MTK Global, the boxing management company that represents dozens of professional fighters, announced that it was ceasing operations on Wednesday. MTK had been under intense scrutiny after the U.S. Treasury Department announced sanctions against Daniel Kinahan, an alleged drug trafficker and a co-founder of the company.
Last week, the U.S. Treasury designated the Kinahan Organized Crime Group (KOGC), along with seven key members, as a “Blocking Property of Transnational Criminal Organizations.” The U.S. accused the KOGC of smuggling deadly narcotics, including cocaine, to Europe, and declared it “a threat to the entire licit economy through its role in international money laundering.” In a statement, the U.S. said Daniel Kinahan runs the day-to-day operations of the organization. As part of the sanctions, the Treasury Department prohibited U.S. persons or businesses from working with Kinahan or any member of the KOGC.
The U.S. has offered a $5 million reward for information that will lead to the “financial destruction” of the KOGC or the arrest and conviction of its leaders.
In 2012, Kinahan, along with former middleweight title challenger Matthew Macklin, founded MTK, then known as MGM. He sold his interest in the company in 2017 but has remained actively involved with many of its fighters. Among the fighters Kinahan, now based in Dubai, advises is Tyson Fury, the WBC heavyweight champion who will defend his title on Saturday against Dillian Whyte.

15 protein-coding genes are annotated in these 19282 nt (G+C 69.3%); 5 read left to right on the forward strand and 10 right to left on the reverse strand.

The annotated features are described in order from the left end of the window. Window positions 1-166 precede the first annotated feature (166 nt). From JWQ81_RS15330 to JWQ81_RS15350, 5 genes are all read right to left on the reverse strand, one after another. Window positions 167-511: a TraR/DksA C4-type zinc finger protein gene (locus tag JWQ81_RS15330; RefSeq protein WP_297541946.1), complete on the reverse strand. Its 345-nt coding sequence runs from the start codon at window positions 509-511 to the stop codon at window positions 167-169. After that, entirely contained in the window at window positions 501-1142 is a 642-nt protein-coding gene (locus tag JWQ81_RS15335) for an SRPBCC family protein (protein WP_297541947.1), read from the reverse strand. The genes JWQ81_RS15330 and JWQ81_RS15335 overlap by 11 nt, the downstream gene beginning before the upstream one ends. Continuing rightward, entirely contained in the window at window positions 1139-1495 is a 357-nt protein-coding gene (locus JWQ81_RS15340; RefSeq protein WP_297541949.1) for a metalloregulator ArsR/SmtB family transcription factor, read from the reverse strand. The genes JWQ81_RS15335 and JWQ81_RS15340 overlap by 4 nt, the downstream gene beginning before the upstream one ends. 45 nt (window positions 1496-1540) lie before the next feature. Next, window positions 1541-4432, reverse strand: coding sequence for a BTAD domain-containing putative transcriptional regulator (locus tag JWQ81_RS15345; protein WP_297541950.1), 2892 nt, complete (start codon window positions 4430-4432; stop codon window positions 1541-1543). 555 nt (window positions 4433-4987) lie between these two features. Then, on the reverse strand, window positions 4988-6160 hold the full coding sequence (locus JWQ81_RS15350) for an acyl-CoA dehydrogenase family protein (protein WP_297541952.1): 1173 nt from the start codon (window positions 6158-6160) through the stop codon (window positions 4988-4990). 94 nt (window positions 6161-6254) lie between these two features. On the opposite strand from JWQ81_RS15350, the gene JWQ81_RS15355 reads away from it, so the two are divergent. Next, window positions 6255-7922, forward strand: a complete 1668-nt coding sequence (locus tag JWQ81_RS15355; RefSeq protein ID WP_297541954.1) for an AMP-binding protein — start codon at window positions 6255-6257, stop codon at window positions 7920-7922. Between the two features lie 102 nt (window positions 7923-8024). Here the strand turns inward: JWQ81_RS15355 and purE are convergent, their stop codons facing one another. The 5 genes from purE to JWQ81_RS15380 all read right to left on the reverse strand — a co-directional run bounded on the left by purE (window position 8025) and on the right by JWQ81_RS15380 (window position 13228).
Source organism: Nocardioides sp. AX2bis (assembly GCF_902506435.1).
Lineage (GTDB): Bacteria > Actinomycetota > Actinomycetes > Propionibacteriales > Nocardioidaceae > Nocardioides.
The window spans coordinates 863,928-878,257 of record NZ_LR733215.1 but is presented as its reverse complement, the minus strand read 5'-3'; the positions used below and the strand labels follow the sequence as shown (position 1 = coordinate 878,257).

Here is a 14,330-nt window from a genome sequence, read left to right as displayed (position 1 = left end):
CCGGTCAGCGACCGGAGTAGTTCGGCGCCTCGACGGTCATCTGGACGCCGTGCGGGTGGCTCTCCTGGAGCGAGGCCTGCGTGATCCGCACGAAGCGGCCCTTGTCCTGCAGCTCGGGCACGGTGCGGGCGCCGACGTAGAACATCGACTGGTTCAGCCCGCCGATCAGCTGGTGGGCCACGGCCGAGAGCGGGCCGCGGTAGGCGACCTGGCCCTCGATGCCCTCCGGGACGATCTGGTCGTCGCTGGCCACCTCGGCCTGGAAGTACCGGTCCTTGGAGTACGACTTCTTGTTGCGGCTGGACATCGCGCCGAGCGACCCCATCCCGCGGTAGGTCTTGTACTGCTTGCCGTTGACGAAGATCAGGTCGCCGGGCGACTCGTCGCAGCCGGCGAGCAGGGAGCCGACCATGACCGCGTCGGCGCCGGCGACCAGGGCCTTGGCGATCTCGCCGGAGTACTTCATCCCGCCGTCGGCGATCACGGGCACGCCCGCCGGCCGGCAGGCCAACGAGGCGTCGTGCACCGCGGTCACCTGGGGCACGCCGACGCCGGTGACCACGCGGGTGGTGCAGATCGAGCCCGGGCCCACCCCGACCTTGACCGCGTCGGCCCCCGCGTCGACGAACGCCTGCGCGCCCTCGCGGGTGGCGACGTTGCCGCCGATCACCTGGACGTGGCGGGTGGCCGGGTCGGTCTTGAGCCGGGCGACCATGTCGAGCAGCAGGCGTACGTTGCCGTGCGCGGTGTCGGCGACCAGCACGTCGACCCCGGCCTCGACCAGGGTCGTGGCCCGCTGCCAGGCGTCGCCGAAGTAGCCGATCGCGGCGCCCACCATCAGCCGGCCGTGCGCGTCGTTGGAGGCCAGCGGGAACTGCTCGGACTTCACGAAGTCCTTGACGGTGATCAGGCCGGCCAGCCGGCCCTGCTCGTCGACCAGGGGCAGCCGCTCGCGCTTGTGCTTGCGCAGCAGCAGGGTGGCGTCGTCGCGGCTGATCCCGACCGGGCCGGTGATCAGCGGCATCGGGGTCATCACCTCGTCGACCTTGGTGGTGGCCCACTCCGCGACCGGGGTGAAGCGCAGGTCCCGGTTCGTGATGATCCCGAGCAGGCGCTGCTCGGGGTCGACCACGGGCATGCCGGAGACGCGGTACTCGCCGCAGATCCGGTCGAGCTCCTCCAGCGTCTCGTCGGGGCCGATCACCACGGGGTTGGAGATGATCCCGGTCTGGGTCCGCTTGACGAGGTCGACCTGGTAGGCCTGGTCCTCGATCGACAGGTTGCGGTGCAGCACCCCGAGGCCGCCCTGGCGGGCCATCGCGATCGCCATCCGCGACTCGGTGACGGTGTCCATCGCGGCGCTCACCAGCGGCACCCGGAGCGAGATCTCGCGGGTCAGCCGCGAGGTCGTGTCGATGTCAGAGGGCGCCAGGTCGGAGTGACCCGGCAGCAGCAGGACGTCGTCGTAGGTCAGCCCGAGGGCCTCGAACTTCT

Speaking with reporters in the UK on Tuesday, Fury declined to address the accusations directed at Kinahan.
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“It’s none of my business,” Fury said. “I keep my own business to myself, that’s it … I’ve got a lot more to think about than other people’s business. In my life, I’ve got a man who wants to punch my face in next week and I’ve got to deal with that. Anything else is out of my control.”
In the aftermath of the U.S. sanctions, major boxing promoters have distanced themselves from MTK. Bob Arum, the CEO of Top Rank, said his company would no longer do business with Kinahan, telling the Irish Mirror that Kinahan was “a hundred percent” still running MTK. Jamel Herring, a former 130-pound titleholder, told Sports Illustrated he severed his relationship with MTK last year. Michael Conlan, an Irish Olympian and featherweight contender, has done the same.
On Tuesday, MTK CEO Bob Yalen resigned, citing the intense pressure of the last few weeks. In a statement announcing it was ceasing operations, MTK continued to deny Kinahan’s involvement with the company while acknowledging that its fractured relationship with promoters made staying in business untenable.
“As a business we have faced unprecedented levels of unfair scrutiny and criticism since the sanctioning by the U.S. Government of Daniel Joseph Kinahan,” MTK Global said. “It is a matter of public record that Mr. Kinahan’s involvement in MTK ceased in 2017, and despite repeated reassurances in this regard, unfounded allegations about his ongoing association with us and our fighters persist. Since leading promoters have now informed us that they will be severing all ties with MTK and will no longer work with our fighters, we have taken the difficult decision to cease operations at the end of this month.”
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